If you want to enjoy Thanksgiving as much as everyone you have invited to dinner, a little advance planning is the key.
Let’s take the stress out of the meal.
Here’s my sure fire guide to making sure that this year’s Thanksgiving is sooooo much FUN for everyone…especially you! Start early.
If you breakdown a complicated meal into smaller parts, you’ll finish your tasks ahead of time.
Two Weeks Ahead
Make your meal plan.
Make a list of the dishes you plan to cook, those you’re going to pick up, and those that others are bringing to the party.
Make a grocery list of the ingredients you need. Sort your list by departments: dairy, produce, pantry staples, meats, and poultry.
|This makes your trip to the grocery store a lot easier to maneuver.
Take stock of your bar and include wine, mixers, and garnishes on your list.
After your grocery list is prepared, check your pantry to see which items you’ve already stocked and cross them off your list. (You’re already making progress!)
Now, place any orders you need to make. The turkey, of course (I like to order a fresh turkey), bakery goods and specialty items.
Hey! If you are thinking about some Brussels Sprouts in your turkey day meal plan… watch out for next week’s video!
One Week Ahead
Plan your tablescape.
Take stock of your china and flatware to make sure you have enough. Same goes for glassware and crystal. Don’t be afraid to mix and match china patterns. There’s creativity in designing a pretty table.
Look for festive placemats, table runner or tablecloth cloth. A simple throw blanket can double as a cloth on your table. Locate candlesticks and votive candles. Don’t be afraid to experiment with those cute twinkle lights wrapped around pillar candles for some real tablescape sparkle!
Create place cards (a great craft to do with kiddos) assemble your centerpiece and collect décor for platters. Pretty twigs and stems and whole fruit are good for decorating. I love to include food as part of my tablescape centerpiece. I place artichokes alongside pears and limes for a green experience.
Add a few branches, pinecones, and a gourd or two and you have an organic look that is perfect for the occasion.
Saturday Before Thanksgiving
If you are farmer’s market shopper, get up early and visit the market you love. Purchase all the fresh produce items that you need.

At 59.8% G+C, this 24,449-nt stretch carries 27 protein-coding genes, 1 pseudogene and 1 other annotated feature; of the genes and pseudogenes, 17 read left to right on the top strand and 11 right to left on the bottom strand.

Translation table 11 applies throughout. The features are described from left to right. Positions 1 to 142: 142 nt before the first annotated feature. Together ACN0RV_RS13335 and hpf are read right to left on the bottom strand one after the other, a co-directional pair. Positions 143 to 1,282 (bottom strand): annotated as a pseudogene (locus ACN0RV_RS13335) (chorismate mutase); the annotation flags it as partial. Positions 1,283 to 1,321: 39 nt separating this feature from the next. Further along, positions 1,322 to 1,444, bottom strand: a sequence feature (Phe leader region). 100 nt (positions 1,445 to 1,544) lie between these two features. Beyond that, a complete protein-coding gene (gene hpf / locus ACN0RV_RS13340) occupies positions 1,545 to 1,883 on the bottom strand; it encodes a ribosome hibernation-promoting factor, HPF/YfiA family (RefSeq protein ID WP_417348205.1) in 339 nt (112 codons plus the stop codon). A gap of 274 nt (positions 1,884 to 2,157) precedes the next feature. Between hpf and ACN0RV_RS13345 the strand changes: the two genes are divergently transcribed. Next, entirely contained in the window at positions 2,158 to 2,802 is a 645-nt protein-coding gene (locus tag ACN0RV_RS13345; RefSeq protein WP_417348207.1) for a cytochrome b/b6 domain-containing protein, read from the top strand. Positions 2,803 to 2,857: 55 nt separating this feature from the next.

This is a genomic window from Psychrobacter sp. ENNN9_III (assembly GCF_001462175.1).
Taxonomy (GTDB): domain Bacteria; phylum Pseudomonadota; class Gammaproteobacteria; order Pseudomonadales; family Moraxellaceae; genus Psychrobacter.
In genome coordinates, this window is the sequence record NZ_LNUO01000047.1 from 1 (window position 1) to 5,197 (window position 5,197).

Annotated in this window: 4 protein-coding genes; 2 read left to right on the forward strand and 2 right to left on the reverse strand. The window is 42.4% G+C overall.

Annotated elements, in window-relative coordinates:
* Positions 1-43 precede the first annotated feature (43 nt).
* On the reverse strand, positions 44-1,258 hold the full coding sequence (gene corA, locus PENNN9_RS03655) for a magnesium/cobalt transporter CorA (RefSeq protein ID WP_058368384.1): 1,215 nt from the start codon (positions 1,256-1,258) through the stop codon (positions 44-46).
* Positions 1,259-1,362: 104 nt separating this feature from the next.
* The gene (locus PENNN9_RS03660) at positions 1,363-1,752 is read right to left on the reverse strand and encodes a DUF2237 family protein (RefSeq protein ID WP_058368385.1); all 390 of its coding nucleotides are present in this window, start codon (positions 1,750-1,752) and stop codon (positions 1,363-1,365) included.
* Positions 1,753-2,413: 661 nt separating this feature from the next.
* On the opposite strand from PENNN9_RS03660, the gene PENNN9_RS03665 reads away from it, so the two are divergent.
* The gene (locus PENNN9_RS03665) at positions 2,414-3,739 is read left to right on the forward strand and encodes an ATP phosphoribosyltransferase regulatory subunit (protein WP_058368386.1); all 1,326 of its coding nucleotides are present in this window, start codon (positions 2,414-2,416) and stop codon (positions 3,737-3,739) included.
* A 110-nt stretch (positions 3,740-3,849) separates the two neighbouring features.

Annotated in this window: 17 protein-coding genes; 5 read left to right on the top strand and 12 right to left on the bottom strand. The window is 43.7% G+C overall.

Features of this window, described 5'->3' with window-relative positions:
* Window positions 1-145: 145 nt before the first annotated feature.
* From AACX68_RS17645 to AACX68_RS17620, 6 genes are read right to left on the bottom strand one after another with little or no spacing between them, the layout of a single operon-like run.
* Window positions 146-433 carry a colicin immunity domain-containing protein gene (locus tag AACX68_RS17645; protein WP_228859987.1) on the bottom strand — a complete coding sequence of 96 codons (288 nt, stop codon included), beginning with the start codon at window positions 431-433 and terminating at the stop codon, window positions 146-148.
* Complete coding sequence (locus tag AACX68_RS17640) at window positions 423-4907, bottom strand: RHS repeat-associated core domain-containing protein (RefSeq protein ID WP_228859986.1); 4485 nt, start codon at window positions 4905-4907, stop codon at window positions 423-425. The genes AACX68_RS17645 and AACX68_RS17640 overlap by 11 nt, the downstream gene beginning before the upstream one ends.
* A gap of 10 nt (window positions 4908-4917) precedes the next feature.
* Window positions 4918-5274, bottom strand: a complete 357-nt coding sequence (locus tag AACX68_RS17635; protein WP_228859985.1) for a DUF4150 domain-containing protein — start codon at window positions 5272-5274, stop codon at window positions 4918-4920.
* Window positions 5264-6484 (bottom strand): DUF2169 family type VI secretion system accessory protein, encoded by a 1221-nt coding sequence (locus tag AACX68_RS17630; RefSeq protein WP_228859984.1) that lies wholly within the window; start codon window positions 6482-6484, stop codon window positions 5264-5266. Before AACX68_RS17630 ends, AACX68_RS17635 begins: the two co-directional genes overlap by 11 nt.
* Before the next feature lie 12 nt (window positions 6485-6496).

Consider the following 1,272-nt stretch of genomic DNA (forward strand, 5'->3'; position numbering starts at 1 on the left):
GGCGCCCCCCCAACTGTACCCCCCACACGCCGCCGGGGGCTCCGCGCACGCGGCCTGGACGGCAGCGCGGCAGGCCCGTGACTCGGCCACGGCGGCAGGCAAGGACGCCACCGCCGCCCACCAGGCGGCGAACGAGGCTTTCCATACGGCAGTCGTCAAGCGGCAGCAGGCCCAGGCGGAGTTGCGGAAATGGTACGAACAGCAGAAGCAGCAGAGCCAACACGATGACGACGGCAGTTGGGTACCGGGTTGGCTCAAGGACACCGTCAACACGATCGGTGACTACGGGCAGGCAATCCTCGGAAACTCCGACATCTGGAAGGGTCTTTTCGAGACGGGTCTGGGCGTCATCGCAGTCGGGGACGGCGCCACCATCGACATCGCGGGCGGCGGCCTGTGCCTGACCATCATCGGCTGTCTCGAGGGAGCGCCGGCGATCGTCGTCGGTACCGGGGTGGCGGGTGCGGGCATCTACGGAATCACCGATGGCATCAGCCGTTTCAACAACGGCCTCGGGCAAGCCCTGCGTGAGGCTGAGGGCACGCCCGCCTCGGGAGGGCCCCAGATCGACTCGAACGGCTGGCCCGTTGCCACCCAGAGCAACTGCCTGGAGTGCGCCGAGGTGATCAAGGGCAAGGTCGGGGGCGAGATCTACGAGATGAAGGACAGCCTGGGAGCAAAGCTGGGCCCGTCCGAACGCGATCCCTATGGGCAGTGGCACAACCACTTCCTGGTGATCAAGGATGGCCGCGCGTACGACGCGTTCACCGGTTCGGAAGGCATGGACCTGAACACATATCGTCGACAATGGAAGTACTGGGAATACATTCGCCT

Stop and smell the coffee beans. Remember this is not a race. Take time to enjoy your stroll through the market. Smile at the people you pass and greet your favorite farmers.
This is the season to be thankful for the growers! Slow down long enough to enjoy a festive cup ‘o Joe while you double check your list.
Finish up at the grocers to purchase anything you were not able to find at the market.
Sunday Before Thanksgiving
Get Your Apron Out!
Make the dishes on your meal plan that are easily made in advance, like chutneys and relishes.
Really, you can make almost everything in advance, freeze and thaw!
Lay out serving dishes and utensils.
Tuesday Before Thanksgiving
It’s Prep Day!
Chop and prep all the ingredients you will need. If you need onions for three dishes, chop a bunch. Same goes for apples for pie and potatoes for mashed potatoes. Here’s a trick. Submerge potatoes in cold water ian the pot you will use to cook them in and place them in your fridge. They will be fine until you’re ready to boil.
Set your table! Prepare your centerpiece. Get those place cards placed! If you are hosting a crowd, a buffet table is the way to go.
Set up your bar. Did you remember to make extra ice?
If you have a frozen turkey, let’s get it on its way to thawing.
Wednesday Before Thanksgiving
Prepare your desserts. Bake your pies.
Prepare your casseroles and sides. You can bake most of these todays and simply warm them up tomorrow.
Make your gravy. It will be even better if you chill it over night and then warm it up tomorrow.
Prepare dough for breads or rolls. Letting dough rise in the fridge overnight is a good thing.
Cover everything with plastic wrap and store in the fridge until tomorrow. You can place the baking dishes on top of each other to save space. Use a heavy piece of cardboard or a thin baking sheet to separate the dishes.
It’s Show Time!
Get that bird ready to roast. Organize your oven racks and preheat so that you’re ready to bake and warm.
Before Your Guests Arrive
Just a Few Last-Minute Details!
Prepare mashed potatoes. Save the potato water to help thicken your gravy.
Set out appys.
Get the ice in the bucket.
Pour yourself a glass of wine…. you’re doing great!
The Big Ta Dah!
Pull the turkey from the oven and transfer to a cutting board. While he rests, encourage friends and family to help you get the casseroles and side dishes to the table.
Pour gravy into boats, carve the bird, say a prayer of thanks…. And enjoy your family and friends!
Here’s a recipe to help you jump start your turkey day prep!
30-minute prep cuisine with roasting, simmering
Holiday Entertaining Fall/Winter
2 tablespoons olive oil 2 heads garlic, halved 2 medium onions peeled and cut into chunks 4 large carrots, trimmed and cut into chunks 6 celery stalks, cut into pieces 4 large turkey wings, about 3 pounds 2 (or more) tablespoons cornstarch 1 tablespoon kosher salt 2 teaspoons course black pepper 1 teaspoon ground sage